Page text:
In Interview: Vanessa Lapa, Director of The Decent One

by Chris Milton on 02/04/2015

The Decent One, which won the best Israeli Documentary award at last summer’s Jerusalem Film Festival, is a portrait of Heinrich Himmler from his youth to shortly before his death, using only photographs and archival footage and excerpts read out from diaries, letters, memoranda and diktats. New Empress spoke to its director, Vanessa Lapa.

NE: Were there any surprises for you in any of the diaries, letters and other materials you looked at whilst researching the film?

VL: Yes, lots. Not on a historical level, but on a human and emotional level. One realised again and again just how perverted Himmler was. I didn’t know much about him apart from what I knew from history books. Right up until the end, I was still being struck by how twisted and perverted he was.

NE: Was it a contrast between the domestic personal writings and the historical facts that shocked you, or did you find the content of the personal writings disturbing as well?

VL: I don’t think we have a Dr Jekyll and Mr Hyde character here. I didn’t see an especially loving husband or father or lover. I saw a strict, violent man in the home. Of course, in his public life it was a different kind of violence, but constant demeaning, educating and punishing, depriving a child of love because it did something bad to the extent of instructing its mother not to sign letters ‘Mother’ anymore, is in my eyes violence. Not physical, murderous violence, but still violence. To tell your wife on your wedding night that you love her very much, but that there is something you love more – in this case National Socialism – is not very romantic, to say the least. What shocked me was the coherent line between the public and the private man.

NE: These attitudes, though, the obsession with harshness, discipline, militarism and nationalism, were very much of the Germany of that time though, weren’t they?

VL: Himmler made choices. Most of us don’t and won’t make similar decisions. The fact that he was what he was, like many – militaristic, strict, cold, and so on – doesn’t mean that everyone could make the same leap to do what he did. However, in certain geopolitical and socioeconomic situations characters like this can be formed and could act as Himmler acted.

NE: Do you think that Himmler was mentally ill?

VL: No, I’m positive that he was not. But I’m sure that it’s debatable. We worked with a psychiatrist who analysed the contents of the letters and diaries. His conclusion was that Himmler was not mad. I’m sure there are other psychiatrists who may see signs of mental illness in Himmler’s personality. But as far as I’m concerned I don’t believe that that he was mad. I believe that as citizens we need to be constantly aware and attentive so that we can avoid such situations and such characters. And of course, Himmler didn’t act alone or in a vacuum, that period produced many monsters. But we can avoid the conditions that created them.

NE: One thing that strikes me about Himmler is that he was very credulous and of obviously limited intelligence. He adhered to some silly mystical beliefs, as well as nonsensical racial and biological ideas. Do you think his credulity and dull-wittedness played a part in his cruel behaviour and that generally these two things can lead to the committing of acts that we label ‘evil’?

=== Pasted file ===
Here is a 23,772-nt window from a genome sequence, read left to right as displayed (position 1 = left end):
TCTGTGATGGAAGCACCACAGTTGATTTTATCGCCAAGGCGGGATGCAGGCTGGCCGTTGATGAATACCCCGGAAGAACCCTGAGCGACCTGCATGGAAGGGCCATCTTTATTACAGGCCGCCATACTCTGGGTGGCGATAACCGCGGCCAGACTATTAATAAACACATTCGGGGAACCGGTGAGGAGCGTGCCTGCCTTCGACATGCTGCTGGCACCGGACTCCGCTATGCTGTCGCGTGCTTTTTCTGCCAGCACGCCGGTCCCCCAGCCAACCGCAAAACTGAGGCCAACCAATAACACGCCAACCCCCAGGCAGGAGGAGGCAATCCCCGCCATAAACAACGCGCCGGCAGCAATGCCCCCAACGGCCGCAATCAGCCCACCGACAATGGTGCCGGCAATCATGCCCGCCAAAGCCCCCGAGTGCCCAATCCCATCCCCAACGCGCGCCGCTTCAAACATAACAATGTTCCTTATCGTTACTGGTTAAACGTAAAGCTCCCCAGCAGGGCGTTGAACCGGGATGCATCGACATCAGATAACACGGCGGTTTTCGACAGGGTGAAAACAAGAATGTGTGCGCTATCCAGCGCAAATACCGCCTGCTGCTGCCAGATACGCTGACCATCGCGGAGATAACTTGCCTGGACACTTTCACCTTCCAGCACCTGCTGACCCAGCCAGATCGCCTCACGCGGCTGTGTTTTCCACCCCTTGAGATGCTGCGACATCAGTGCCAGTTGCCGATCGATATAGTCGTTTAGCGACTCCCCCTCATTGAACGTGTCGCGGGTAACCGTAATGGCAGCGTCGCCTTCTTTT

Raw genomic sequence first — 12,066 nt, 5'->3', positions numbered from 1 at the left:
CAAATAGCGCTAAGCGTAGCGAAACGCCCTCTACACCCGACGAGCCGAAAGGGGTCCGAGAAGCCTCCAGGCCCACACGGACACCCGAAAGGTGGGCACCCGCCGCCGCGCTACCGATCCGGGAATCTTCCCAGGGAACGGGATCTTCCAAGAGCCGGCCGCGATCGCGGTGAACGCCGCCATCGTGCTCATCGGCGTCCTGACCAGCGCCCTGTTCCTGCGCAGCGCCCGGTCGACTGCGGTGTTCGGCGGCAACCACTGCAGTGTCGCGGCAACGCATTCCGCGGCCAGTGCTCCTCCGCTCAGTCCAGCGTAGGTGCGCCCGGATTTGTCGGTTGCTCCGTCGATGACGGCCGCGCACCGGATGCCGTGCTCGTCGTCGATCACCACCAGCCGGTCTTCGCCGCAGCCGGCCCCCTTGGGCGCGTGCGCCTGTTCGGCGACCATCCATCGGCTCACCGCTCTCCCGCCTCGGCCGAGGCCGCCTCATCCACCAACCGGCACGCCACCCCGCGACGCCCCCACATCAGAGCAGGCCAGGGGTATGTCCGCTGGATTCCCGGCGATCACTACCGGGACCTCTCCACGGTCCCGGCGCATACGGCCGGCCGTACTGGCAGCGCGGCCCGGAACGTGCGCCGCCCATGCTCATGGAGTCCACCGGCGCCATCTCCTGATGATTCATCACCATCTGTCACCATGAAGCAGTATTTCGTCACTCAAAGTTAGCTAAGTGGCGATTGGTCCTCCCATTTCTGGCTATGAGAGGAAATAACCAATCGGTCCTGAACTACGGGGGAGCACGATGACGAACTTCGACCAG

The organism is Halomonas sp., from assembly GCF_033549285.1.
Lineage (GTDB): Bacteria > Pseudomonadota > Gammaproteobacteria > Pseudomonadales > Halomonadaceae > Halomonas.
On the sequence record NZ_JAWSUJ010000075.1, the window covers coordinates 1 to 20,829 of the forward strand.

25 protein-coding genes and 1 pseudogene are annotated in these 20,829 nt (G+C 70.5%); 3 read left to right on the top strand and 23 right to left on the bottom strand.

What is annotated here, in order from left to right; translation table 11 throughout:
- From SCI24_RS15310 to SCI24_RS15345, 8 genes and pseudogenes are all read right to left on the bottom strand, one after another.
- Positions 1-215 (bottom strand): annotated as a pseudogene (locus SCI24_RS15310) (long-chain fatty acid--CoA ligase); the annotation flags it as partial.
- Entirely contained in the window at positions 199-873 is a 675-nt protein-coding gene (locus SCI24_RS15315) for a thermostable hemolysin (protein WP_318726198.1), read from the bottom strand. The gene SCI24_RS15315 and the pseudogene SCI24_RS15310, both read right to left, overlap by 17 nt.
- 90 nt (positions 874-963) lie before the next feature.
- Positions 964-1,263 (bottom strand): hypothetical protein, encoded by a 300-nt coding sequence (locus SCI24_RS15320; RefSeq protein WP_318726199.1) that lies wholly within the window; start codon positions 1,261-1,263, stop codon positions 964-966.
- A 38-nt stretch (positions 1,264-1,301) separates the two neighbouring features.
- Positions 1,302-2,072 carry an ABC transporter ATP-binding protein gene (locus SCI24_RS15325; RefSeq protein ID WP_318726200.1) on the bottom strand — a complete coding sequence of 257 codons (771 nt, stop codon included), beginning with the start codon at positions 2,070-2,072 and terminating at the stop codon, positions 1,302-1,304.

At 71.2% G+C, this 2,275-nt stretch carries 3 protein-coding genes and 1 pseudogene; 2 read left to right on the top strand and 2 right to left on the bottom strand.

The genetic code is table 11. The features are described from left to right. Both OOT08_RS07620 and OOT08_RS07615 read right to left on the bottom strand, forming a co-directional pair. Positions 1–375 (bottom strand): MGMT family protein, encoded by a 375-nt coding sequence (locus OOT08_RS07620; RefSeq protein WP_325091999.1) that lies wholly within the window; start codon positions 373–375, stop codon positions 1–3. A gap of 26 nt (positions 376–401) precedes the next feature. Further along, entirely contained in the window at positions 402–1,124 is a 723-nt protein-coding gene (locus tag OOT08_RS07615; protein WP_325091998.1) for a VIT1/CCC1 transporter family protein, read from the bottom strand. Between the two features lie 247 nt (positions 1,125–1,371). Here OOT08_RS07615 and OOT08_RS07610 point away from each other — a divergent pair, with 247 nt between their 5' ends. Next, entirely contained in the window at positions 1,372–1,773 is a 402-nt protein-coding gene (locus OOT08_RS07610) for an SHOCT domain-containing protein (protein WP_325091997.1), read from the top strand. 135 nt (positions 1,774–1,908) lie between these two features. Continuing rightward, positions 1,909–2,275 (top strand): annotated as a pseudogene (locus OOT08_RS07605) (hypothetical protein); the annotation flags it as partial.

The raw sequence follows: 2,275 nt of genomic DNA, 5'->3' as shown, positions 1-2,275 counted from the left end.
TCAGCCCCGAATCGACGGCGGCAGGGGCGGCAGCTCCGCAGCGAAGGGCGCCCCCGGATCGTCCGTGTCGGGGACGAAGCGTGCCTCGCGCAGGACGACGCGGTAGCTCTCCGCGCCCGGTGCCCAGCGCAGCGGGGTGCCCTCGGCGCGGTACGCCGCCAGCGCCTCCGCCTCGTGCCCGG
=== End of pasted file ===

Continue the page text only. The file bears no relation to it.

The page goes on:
VL: I totally agree with how you characterised Himmler. This is what is so frightening, that at the end of the day he was a dull, mediocre, not especially intelligent, even a stupid and pathetic man. Yet, he was able to mastermind such horror, achieve a high political position and change the course of history.

NE: Did the ironies produced by the juxtaposition of word and image take a lot of work and research, or did this fall into place quite easily?

VL: That’s an interesting question. On the one hand the number of texts was huge, so it was quite difficult to build a developing, well-told story. It was difficult partly because these writings were not written for publication and are very repetitive and sometimes very boring. On the other hand, there is a lot of self-revelation through stories and anecdotes in the letters. There were a lot of revealing side stories relating to homosexuality for instance, and the choice of using some of them was a narrative choice. The biggest challenge was to build a story that was not boring.

NE: Were you at any point charmed by his daughter Gudrun’s writings, her being a daughter and woman, like you. Or did you feel distaste and hostility towards her, too?

VL: No, I wasn’t charmed by her. I feel the same way towards her as her father because of the choices she made and because today she still follows his. She is a Nazi and I despise what she is today. As for her as a child, however, she was a normal admiring daughter in love with her father, which I was too, and which is healthy. I had no issues with her as a child, but with her parents and the way they corrupted her. She was her father’s victim. I tried to reach out to her from the beginning, and to obtain an interview or meeting, but she never wanted to talk to me. I would still be interested in meeting her.

NE: What would you ideally like the viewer to take from the film?

VL: Well, first, ideally of having been on a cinematic journey or experience. I personally like to feel that a movie has taken me on a journey, and that I’m not just a passive viewer looking passively at someone else’s story, one that I will forget in a second. Secondly, to have made them reflect, and to bear in mind what they have seen and heard, and that this will help them to take some responsibility as citizens.

The Decent One is released theatrically & on Curzon Home Cinema on April 3rd.


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